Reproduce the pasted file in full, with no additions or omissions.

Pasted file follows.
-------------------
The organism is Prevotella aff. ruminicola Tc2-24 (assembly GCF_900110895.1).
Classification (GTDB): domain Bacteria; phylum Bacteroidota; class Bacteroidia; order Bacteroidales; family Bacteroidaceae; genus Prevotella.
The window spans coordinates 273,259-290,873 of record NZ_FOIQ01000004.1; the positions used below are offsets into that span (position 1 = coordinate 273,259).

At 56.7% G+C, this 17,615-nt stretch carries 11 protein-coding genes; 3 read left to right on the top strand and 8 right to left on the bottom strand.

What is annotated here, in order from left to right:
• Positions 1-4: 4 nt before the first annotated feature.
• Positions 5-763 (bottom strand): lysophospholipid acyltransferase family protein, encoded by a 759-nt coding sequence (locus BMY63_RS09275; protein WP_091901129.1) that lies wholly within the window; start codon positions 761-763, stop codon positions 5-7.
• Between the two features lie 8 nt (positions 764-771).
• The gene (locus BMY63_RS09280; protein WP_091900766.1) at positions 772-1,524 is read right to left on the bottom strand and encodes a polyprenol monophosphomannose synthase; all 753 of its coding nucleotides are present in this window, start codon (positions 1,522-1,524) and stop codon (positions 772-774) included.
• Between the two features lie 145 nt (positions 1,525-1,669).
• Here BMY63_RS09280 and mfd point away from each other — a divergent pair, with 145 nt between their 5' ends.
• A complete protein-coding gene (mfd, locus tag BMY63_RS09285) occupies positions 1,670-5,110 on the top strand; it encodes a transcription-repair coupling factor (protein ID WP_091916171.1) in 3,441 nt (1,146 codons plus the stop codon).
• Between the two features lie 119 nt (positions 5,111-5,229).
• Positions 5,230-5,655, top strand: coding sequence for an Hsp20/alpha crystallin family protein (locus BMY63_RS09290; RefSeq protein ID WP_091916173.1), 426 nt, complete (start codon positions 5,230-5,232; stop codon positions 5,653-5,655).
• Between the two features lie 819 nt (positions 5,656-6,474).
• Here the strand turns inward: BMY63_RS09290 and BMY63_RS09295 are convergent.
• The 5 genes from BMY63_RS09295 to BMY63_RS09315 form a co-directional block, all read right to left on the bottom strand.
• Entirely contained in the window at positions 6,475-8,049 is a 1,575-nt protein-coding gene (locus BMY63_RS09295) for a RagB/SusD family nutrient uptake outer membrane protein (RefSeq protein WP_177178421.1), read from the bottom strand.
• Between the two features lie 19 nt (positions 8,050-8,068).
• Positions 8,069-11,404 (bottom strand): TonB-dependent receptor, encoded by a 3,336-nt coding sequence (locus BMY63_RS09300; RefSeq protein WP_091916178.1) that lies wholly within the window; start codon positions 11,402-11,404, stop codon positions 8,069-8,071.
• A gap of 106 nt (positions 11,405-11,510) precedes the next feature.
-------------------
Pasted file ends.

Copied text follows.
The organism is Prevotella aff. ruminicola Tc2-24 (assembly GCF_900110895.1).
Classification (GTDB): domain Bacteria; phylum Bacteroidota; class Bacteroidia; order Bacteroidales; family Bacteroidaceae; genus Prevotella.
The window spans coordinates 273,259-290,873 of record NZ_FOIQ01000004.1; the positions used below are offsets into that span (position 1 = coordinate 273,259).

At 56.7% G+C, this 17,615-nt stretch carries 11 protein-coding genes; 3 read left to right on the top strand and 8 right to left on the bottom strand.

What is annotated here, in order from left to right:
• Positions 1-4: 4 nt before the first annotated feature.
• Positions 5-763 (bottom strand): lysophospholipid acyltransferase family protein, encoded by a 759-nt coding sequence (locus BMY63_RS09275; protein WP_091901129.1) that lies wholly within the window; start codon positions 761-763, stop codon positions 5-7.
• Between the two features lie 8 nt (positions 764-771).
• The gene (locus BMY63_RS09280; protein WP_091900766.1) at positions 772-1,524 is read right to left on the bottom strand and encodes a polyprenol monophosphomannose synthase; all 753 of its coding nucleotides are present in this window, start codon (positions 1,522-1,524) and stop codon (positions 772-774) included.
• Between the two features lie 145 nt (positions 1,525-1,669).
• Here BMY63_RS09280 and mfd point away from each other — a divergent pair, with 145 nt between their 5' ends.
• A complete protein-coding gene (mfd, locus tag BMY63_RS09285) occupies positions 1,670-5,110 on the top strand; it encodes a transcription-repair coupling factor (protein ID WP_091916171.1) in 3,441 nt (1,146 codons plus the stop codon).
• Between the two features lie 119 nt (positions 5,111-5,229).
• Positions 5,230-5,655, top strand: coding sequence for an Hsp20/alpha crystallin family protein (locus BMY63_RS09290; RefSeq protein ID WP_091916173.1), 426 nt, complete (start codon positions 5,230-5,232; stop codon positions 5,653-5,655).
• Between the two features lie 819 nt (positions 5,656-6,474).
• Here the strand turns inward: BMY63_RS09290 and BMY63_RS09295 are convergent.
• The 5 genes from BMY63_RS09295 to BMY63_RS09315 form a co-directional block, all read right to left on the bottom strand.
• Entirely contained in the window at positions 6,475-8,049 is a 1,575-nt protein-coding gene (locus BMY63_RS09295) for a RagB/SusD family nutrient uptake outer membrane protein (RefSeq protein WP_177178421.1), read from the bottom strand.
• Between the two features lie 19 nt (positions 8,050-8,068).
• Positions 8,069-11,404 (bottom strand): TonB-dependent receptor, encoded by a 3,336-nt coding sequence (locus BMY63_RS09300; RefSeq protein WP_091916178.1) that lies wholly within the window; start codon positions 11,402-11,404, stop codon positions 8,069-8,071.
• A gap of 106 nt (positions 11,405-11,510) precedes the next feature.